Honduras leader urges Brazil embassy to hand over Zelaya under arrest warrant

[JURIST] The head of the Honduran interim government Roberto Micheletti on Tuesday called on [La Prensa report, in Spanish] Brazil to deliver deposed president Manuel Zelaya [BBC profile; JURIST news archive] under an arrest warrant [text and materials, PPT in Spanish] issued by the Honduran Supreme Court [official website, in Spanish] in June. Zelaya has taken refuge at the Brazilian Embassy [official website, in Spanish] since returning to Honduras Monday. The charges pending against Zelaya include crimes against the form of government, treason, abuse of authority, and usurping governmental powers to the detriment of the public administration and the State of Honduras. Honduran authorities have announced [La Tribuna report, in Spanish] that the curfew in place since 4:00PM Monday was lifted for a few hours Tuesday and Wednesday and will be lifted on Thursday morning. Despite the curfew, there has been widespread social unrest in the streets and there have been more than 100 arrests of suspected Zelaya supporters, as well as one death. UN Secretary-General Ban Ki-Moon [official website] said [UN News Centre report] Wednesday that "current conditions are not conducive to the holding of credible polls" scheduled for November, as he justified temporary suspension of assistance to the Honduran Supreme Electorate Court (TSE) [official website, in Spanish]. Amnesty International warned [press release] that "fundamental rights and the rule of law in [Honduras] are in grave danger."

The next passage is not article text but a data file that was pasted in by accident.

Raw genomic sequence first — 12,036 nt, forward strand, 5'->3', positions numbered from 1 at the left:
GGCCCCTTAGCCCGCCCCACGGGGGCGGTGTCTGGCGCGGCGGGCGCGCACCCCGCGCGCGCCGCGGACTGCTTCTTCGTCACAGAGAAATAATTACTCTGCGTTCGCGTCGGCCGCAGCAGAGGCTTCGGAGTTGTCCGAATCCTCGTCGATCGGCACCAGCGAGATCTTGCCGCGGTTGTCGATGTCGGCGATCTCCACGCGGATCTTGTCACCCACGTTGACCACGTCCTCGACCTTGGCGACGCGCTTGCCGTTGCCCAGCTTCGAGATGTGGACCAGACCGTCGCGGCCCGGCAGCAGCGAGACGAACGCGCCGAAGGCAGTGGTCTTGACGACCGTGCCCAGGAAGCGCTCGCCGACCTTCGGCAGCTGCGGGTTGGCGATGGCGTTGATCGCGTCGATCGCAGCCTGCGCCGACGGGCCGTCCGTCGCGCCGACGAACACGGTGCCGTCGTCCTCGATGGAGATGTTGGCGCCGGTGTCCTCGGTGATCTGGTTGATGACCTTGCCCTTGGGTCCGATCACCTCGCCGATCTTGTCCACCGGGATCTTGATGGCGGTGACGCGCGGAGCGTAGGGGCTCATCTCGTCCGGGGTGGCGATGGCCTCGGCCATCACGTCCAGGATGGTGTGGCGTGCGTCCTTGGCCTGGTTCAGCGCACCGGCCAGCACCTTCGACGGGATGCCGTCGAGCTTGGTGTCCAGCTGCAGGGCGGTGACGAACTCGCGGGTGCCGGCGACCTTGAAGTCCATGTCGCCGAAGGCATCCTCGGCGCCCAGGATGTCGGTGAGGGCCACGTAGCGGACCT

Negotiations between Zelaya and Micheletti took place intermittently through Costa Rican President Oscar Arias until they were broken off in August by Micheletti, and the Supreme Court of Honduras unconditionally refused [criteria, PDF, in Spanish] to accept Zelaya's return to power regardless of terms. Zelaya also made several failed attempts to return to office, including attempting to fly into the country accompanied by international leaders. Also in August, the Supreme Court warned [JURIST report] that if Zelaya returned to the country, he would have to face the charges against him, while Micheletti announced that Honduras would go ahead with plans to hold elections. Zelaya was ousted [JURIST report] on June 28 following a judicial order [press release, in Spanish] asserting that he had broken Honduran law by attempting to conduct a controversial referendum on constitutional reform [JURIST report] contrary to a Honduran Supreme Court ruling.



 

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